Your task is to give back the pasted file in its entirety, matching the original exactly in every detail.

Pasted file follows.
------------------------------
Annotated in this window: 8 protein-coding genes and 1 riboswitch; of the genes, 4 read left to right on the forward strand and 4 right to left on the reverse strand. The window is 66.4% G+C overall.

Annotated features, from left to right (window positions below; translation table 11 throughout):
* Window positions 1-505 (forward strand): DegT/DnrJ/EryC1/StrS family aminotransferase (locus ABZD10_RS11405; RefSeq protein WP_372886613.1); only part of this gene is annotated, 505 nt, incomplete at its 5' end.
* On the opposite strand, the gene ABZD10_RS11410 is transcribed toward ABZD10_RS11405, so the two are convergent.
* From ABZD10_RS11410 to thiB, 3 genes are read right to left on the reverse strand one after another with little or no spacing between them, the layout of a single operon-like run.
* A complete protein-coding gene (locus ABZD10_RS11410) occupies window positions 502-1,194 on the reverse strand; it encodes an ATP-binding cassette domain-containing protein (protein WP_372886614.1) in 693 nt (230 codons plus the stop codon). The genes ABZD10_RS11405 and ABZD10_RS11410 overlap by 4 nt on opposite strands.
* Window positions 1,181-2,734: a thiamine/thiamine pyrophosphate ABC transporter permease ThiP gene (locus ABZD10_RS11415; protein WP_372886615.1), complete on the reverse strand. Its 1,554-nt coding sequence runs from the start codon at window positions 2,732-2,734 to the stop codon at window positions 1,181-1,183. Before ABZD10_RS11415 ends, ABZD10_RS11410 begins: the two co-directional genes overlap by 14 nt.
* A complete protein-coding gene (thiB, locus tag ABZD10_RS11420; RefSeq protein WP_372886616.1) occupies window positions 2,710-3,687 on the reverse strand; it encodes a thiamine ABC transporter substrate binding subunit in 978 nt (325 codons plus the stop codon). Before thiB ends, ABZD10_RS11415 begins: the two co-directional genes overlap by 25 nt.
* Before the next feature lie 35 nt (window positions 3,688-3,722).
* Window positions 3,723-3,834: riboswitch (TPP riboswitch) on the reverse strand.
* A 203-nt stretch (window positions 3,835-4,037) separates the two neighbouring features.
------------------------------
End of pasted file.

Annotated in this window: 8 protein-coding genes and 1 riboswitch; of the genes, 4 read left to right on the forward strand and 4 right to left on the reverse strand. The window is 66.4% G+C overall.

Annotated features, from left to right (window positions below; translation table 11 throughout):
* Window positions 1-505 (forward strand): DegT/DnrJ/EryC1/StrS family aminotransferase (locus ABZD10_RS11405; RefSeq protein WP_372886613.1); only part of this gene is annotated, 505 nt, incomplete at its 5' end.
* On the opposite strand, the gene ABZD10_RS11410 is transcribed toward ABZD10_RS11405, so the two are convergent.
* From ABZD10_RS11410 to thiB, 3 genes are read right to left on the reverse strand one after another with little or no spacing between them, the layout of a single operon-like run.
* A complete protein-coding gene (locus ABZD10_RS11410) occupies window positions 502-1,194 on the reverse strand; it encodes an ATP-binding cassette domain-containing protein (protein WP_372886614.1) in 693 nt (230 codons plus the stop codon). The genes ABZD10_RS11405 and ABZD10_RS11410 overlap by 4 nt on opposite strands.
* Window positions 1,181-2,734: a thiamine/thiamine pyrophosphate ABC transporter permease ThiP gene (locus ABZD10_RS11415; protein WP_372886615.1), complete on the reverse strand. Its 1,554-nt coding sequence runs from the start codon at window positions 2,732-2,734 to the stop codon at window positions 1,181-1,183. Before ABZD10_RS11415 ends, ABZD10_RS11410 begins: the two co-directional genes overlap by 14 nt.
* A complete protein-coding gene (thiB, locus tag ABZD10_RS11420; RefSeq protein WP_372886616.1) occupies window positions 2,710-3,687 on the reverse strand; it encodes a thiamine ABC transporter substrate binding subunit in 978 nt (325 codons plus the stop codon). Before thiB ends, ABZD10_RS11415 begins: the two co-directional genes overlap by 25 nt.
* Before the next feature lie 35 nt (window positions 3,688-3,722).
* Window positions 3,723-3,834: riboswitch (TPP riboswitch) on the reverse strand.
* A 203-nt stretch (window positions 3,835-4,037) separates the two neighbouring features.